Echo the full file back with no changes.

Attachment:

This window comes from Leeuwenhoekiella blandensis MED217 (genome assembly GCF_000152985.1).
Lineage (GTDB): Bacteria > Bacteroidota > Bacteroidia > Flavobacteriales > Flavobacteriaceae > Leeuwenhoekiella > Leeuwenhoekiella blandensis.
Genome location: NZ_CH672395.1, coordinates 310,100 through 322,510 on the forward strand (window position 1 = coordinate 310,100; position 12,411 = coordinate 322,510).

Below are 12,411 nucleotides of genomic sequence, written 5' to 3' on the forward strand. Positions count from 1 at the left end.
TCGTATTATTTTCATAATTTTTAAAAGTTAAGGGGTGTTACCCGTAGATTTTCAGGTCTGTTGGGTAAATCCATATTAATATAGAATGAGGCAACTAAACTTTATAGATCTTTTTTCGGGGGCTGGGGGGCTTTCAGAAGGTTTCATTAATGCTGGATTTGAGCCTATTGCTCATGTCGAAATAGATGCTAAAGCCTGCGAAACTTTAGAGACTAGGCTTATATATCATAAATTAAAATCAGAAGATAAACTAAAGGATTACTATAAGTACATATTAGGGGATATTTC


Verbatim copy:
This window comes from Leeuwenhoekiella blandensis MED217 (genome assembly GCF_000152985.1).
Lineage (GTDB): Bacteria > Bacteroidota > Bacteroidia > Flavobacteriales > Flavobacteriaceae > Leeuwenhoekiella > Leeuwenhoekiella blandensis.
Genome location: NZ_CH672395.1, coordinates 310,100 through 322,510 on the forward strand (window position 1 = coordinate 310,100; position 12,411 = coordinate 322,510).

Below are 12,411 nucleotides of genomic sequence, written 5' to 3' on the forward strand. Positions count from 1 at the left end.
TCGTATTATTTTCATAATTTTTAAAAGTTAAGGGGTGTTACCCGTAGATTTTCAGGTCTGTTGGGTAAATCCATATTAATATAGAATGAGGCAACTAAACTTTATAGATCTTTTTTCGGGGGCTGGGGGGCTTTCAGAAGGTTTCATTAATGCTGGATTTGAGCCTATTGCTCATGTCGAAATAGATGCTAAAGCCTGCGAAACTTTAGAGACTAGGCTTATATATCATAAATTAAAATCAGAAGATAAACTAAAGGATTACTATAAGTACATATTAGGGGATATTTC